In today’s world, there is an emphasis put on differences. It has reached the point that the phrase ‘universally shared experience’ sounds like an oxymoron. But truthfully, there are many experiences and qualities common among humans, namely our ability to create: both abstractly through symbolic language, and concretely through the dexterity of our hands and fingers.
In ‘A Two Sided Truth’, a young college student exercises his ability of creative expression to produce a poetic perspective of the modern day world. He addresses the broad themes of life such as nature and self, as well as more novel ideals such as being a youth in today’s society.
Ultimately, his quest is to uncover truth. But this noble endeavor lands him in an unknown place where truth isn’t singular. His writings attempt to define the elusive two sides of “truth”.
“In the Shadow of Paradise” by Jane Ellen Glasser opens with an epigraph by Rumi, “The wound is the place where the light enters you,” a theme resonant throughout her seventh collection. Subjects such as romantic love, aging, disappointment and death are examined through a lens of understanding that loss is both inevitable and necessary in growing a full life. In her poem “Cracks,” she reminds us, “Every scar/ is the shorthand/ of an important story,” each crack “…a door opening/ onto a larger room.” A signature of her work, Glasser views nature as a mirror for human nature. Swallowtails hovering above phlox suggest that “…pleasure/ can only be tasted in small sips.” Another source of inspiration is art. Works by Rousseau, Chagall, Picasso, Rubens are springboards for self-examination. With wisdom harvested by time, the overriding tone of her collection is one of praise, celebrating a life “happily flawed.”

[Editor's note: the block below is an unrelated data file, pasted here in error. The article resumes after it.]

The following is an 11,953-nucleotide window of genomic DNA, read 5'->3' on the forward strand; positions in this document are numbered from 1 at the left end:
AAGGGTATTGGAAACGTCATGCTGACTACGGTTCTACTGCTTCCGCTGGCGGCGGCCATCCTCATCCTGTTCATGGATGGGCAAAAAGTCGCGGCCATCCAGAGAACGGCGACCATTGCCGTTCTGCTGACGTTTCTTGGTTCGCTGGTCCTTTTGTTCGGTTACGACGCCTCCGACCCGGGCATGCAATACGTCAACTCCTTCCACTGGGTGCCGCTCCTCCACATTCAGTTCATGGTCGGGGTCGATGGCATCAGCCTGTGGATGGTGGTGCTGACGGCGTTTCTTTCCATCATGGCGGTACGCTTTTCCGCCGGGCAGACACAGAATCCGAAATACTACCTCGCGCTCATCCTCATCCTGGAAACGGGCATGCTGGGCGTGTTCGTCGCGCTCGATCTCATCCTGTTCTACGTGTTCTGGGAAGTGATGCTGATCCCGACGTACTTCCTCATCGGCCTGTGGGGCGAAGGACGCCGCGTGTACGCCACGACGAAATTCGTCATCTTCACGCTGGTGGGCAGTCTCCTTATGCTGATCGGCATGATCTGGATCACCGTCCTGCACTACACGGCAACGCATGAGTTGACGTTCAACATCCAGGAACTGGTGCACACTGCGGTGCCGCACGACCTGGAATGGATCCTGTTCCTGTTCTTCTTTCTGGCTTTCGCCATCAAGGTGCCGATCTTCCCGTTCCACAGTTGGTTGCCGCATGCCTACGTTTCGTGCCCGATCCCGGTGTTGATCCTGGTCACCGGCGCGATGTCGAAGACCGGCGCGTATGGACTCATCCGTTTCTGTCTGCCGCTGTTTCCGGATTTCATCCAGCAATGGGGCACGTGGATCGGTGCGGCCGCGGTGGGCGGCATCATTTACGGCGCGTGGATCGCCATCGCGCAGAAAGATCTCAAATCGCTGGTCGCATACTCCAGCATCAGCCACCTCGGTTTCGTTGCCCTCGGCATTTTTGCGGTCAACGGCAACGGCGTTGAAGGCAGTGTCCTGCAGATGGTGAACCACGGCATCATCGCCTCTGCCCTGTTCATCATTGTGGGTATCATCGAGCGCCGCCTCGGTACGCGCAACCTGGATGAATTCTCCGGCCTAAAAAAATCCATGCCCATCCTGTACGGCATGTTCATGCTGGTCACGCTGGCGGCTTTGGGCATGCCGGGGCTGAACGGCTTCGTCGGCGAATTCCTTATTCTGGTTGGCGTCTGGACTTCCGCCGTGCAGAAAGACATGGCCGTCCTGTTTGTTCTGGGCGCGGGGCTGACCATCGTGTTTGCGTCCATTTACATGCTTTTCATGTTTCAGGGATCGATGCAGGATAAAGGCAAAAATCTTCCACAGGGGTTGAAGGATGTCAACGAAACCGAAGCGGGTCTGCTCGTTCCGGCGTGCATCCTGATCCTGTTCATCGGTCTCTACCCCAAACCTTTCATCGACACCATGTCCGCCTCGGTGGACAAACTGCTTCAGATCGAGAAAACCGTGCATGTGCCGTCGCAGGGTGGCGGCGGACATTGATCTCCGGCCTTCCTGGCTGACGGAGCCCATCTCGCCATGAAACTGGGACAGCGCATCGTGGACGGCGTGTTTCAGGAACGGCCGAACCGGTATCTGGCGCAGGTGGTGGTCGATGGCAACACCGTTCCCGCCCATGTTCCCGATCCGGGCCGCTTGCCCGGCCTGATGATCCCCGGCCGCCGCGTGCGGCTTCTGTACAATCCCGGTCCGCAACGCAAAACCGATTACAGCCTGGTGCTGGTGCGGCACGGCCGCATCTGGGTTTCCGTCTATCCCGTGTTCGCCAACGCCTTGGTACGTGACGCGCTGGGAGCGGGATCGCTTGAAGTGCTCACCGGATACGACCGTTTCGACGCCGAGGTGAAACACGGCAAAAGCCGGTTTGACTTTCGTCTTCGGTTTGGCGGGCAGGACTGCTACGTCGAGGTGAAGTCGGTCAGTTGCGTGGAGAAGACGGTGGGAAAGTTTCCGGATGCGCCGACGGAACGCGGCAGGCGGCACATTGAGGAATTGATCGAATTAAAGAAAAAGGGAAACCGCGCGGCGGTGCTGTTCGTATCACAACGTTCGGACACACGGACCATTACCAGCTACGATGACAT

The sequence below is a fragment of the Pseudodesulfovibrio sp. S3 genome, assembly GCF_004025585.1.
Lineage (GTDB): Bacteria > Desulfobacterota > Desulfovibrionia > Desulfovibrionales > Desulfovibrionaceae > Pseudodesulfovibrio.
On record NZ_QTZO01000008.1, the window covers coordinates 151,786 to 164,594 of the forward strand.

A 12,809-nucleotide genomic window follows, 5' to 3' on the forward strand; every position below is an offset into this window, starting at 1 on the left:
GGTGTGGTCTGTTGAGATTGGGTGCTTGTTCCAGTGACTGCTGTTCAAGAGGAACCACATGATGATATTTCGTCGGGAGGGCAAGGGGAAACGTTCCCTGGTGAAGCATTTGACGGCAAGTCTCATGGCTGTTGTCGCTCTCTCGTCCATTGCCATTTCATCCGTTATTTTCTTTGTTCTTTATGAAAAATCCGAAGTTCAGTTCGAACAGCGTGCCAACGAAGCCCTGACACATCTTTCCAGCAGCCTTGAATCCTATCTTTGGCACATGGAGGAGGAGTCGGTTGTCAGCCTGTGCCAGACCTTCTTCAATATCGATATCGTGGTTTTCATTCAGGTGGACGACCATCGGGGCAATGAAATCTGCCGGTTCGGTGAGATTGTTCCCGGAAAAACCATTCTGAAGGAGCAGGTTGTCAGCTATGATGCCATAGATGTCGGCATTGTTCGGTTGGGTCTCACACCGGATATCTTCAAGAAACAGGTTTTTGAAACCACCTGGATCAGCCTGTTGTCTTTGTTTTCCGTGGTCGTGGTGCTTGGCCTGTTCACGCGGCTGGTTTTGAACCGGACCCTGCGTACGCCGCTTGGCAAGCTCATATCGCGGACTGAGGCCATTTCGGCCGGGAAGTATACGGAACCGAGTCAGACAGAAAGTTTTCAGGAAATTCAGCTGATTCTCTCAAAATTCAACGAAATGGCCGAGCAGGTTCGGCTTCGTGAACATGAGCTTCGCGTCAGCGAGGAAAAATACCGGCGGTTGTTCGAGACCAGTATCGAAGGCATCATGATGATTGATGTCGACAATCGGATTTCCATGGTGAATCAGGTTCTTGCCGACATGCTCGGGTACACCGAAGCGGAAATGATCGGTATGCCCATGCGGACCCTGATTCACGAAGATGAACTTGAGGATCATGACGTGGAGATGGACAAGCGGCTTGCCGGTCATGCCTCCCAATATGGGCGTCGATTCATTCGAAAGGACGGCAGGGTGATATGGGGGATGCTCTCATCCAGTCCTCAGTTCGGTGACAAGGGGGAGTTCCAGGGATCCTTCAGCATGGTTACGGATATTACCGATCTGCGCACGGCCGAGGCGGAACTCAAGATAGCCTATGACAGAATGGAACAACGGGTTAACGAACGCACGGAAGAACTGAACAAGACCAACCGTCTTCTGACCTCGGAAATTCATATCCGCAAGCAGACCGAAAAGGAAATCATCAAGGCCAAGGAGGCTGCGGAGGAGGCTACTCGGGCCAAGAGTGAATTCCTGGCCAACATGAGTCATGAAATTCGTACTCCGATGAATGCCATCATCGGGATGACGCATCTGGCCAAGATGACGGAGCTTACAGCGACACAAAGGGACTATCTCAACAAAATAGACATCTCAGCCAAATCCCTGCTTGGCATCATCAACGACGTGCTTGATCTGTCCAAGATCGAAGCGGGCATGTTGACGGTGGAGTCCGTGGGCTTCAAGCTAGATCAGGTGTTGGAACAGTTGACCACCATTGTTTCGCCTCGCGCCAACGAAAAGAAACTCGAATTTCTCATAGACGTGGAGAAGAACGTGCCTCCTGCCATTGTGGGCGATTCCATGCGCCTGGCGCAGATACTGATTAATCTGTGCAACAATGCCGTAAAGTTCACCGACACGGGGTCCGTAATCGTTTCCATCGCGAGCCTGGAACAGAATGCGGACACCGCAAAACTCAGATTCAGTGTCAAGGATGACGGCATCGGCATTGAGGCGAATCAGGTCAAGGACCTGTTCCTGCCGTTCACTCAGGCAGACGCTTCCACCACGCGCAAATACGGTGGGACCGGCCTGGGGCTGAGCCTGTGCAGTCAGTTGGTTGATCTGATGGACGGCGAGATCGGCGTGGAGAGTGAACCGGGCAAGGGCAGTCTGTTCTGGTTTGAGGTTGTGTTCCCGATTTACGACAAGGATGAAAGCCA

CARNIVAL celebrates the quirky, the odd, and an audience of participants and voyeurs. The first section contains linked poems that focus on small towns’ annual festivals. The second, “Sideshows,” looks at fictional, mythic, and real characters from a speculative angle. The third, “The Traveling Circus,” centers on one of mankind’s oldest entertainments. CARNIVAL unleashes a vibrant and revolutionary spirit in poems that favor a skewed vision: sometimes effervescent, often dark.
Modern Poetry For Todays World
Motherhood is a joyous experience yet the most stressful and emotional button pusher. This book in poetry form tells a story of the highs and lows of Motherhood, briefly on conception but, more so, on the arrival of children where such experiences transpire.
The Flagstaff Arts Council selected 10 artists and a poet to contribute to an exhibition addressing the role of fire in forest management. In September of 2014 the group visited the North Rim of the Grand Canyon where numerous fire managers, ecologists, and fighters, spoke about the past, present, and potential futures of fire on the Colorado Plateau. David Chorlton was the poet, and A Field Guide to Fire is the collection of poems he wrote. The book also contains charcoal drawings by Julie Comnick, one of the artists. The poems draw on historic as well as contemporary sources to reflect on differing cultural attitudes toward the use of fire in forests, and they address ecology in the age of climate change. The exhibition, Fires of Change, was conceived as a collaboration between science and art. A Field Guide to Fire is a lyrical response, beautifully balanced by visual art.
A Collection of poetry depicting the struggles of modern day racism and neighborhoods suffering from violence systematic oppression and economic depression in poetry form.